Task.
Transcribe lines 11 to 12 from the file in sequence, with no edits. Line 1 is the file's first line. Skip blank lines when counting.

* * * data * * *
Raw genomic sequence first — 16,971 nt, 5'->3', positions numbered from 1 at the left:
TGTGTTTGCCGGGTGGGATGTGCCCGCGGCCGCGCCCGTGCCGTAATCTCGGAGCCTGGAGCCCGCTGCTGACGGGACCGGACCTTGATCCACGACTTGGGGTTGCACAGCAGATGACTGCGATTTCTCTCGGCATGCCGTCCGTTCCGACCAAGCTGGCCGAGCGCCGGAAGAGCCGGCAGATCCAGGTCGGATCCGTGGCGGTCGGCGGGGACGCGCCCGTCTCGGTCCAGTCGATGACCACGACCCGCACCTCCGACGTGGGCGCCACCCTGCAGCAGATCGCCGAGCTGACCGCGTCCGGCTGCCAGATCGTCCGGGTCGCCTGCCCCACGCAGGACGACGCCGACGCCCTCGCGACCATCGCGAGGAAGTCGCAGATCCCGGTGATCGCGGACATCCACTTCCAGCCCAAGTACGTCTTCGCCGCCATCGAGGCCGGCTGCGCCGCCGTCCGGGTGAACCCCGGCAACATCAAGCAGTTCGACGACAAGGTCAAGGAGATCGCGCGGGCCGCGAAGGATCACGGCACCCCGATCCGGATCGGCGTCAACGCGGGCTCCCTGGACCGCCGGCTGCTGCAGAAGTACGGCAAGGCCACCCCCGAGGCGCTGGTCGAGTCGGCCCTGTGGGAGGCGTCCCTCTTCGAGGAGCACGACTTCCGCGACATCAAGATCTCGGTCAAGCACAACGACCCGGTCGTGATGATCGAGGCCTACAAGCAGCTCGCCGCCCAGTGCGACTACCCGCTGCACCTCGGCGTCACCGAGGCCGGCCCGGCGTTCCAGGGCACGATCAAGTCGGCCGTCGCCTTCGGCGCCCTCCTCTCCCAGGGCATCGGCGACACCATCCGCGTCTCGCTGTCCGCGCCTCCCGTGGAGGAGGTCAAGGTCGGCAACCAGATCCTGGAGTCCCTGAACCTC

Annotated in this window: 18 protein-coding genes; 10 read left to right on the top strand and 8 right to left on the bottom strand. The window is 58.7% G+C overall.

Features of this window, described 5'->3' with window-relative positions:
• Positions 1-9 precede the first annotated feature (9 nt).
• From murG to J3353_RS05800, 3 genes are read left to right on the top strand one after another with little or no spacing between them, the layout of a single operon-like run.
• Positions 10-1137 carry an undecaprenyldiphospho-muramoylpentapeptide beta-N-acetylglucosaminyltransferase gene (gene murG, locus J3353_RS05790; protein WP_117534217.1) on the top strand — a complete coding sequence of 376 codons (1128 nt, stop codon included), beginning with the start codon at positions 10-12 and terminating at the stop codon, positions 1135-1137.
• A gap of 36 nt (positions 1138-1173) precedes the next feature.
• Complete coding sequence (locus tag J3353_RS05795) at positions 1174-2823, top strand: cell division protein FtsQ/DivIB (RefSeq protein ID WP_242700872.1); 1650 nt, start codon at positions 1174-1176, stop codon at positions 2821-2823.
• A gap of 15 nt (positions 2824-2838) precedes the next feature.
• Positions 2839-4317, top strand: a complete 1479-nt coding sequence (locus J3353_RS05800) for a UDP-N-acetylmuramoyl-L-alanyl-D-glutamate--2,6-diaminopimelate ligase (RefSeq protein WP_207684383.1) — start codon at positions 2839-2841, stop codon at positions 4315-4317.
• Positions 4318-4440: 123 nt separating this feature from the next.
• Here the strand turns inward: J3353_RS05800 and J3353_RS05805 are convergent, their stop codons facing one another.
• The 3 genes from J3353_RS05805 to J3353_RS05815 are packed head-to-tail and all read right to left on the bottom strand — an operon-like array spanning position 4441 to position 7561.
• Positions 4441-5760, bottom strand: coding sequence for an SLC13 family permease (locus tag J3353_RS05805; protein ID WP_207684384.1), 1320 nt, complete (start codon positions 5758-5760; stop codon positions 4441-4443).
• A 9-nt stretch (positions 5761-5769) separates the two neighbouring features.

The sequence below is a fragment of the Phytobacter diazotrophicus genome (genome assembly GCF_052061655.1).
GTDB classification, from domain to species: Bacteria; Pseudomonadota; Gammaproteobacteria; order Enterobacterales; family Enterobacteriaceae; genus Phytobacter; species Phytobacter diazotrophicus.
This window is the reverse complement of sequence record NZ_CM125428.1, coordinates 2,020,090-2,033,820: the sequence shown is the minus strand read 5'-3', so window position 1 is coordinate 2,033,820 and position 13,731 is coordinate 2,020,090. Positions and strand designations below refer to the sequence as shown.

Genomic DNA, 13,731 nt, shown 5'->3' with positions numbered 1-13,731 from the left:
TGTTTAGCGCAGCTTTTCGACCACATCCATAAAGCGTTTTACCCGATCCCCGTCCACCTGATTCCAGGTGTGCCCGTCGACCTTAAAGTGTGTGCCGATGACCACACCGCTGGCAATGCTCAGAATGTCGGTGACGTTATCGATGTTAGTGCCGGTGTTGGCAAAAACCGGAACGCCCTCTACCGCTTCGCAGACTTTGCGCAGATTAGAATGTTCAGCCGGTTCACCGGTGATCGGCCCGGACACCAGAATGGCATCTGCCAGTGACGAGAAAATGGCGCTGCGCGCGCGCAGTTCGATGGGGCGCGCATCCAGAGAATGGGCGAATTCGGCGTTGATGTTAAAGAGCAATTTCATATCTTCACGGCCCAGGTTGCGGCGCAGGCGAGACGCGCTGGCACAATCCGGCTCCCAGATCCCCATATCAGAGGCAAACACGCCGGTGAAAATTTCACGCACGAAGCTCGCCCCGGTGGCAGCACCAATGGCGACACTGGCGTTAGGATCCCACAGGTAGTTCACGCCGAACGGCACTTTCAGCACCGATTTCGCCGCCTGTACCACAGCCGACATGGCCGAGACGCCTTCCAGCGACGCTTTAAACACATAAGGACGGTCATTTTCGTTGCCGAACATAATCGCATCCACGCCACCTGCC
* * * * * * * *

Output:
• Positions 2839-4317, top strand: a complete 1479-nt coding sequence (locus J3353_RS05800) for a UDP-N-acetylmuramoyl-L-alanyl-D-glutamate--2,6-diaminopimelate ligase (RefSeq protein WP_207684383.1) — start codon at positions 2839-2841, stop codon at positions 4315-4317.
• Positions 4318-4440: 123 nt separating this feature from the next.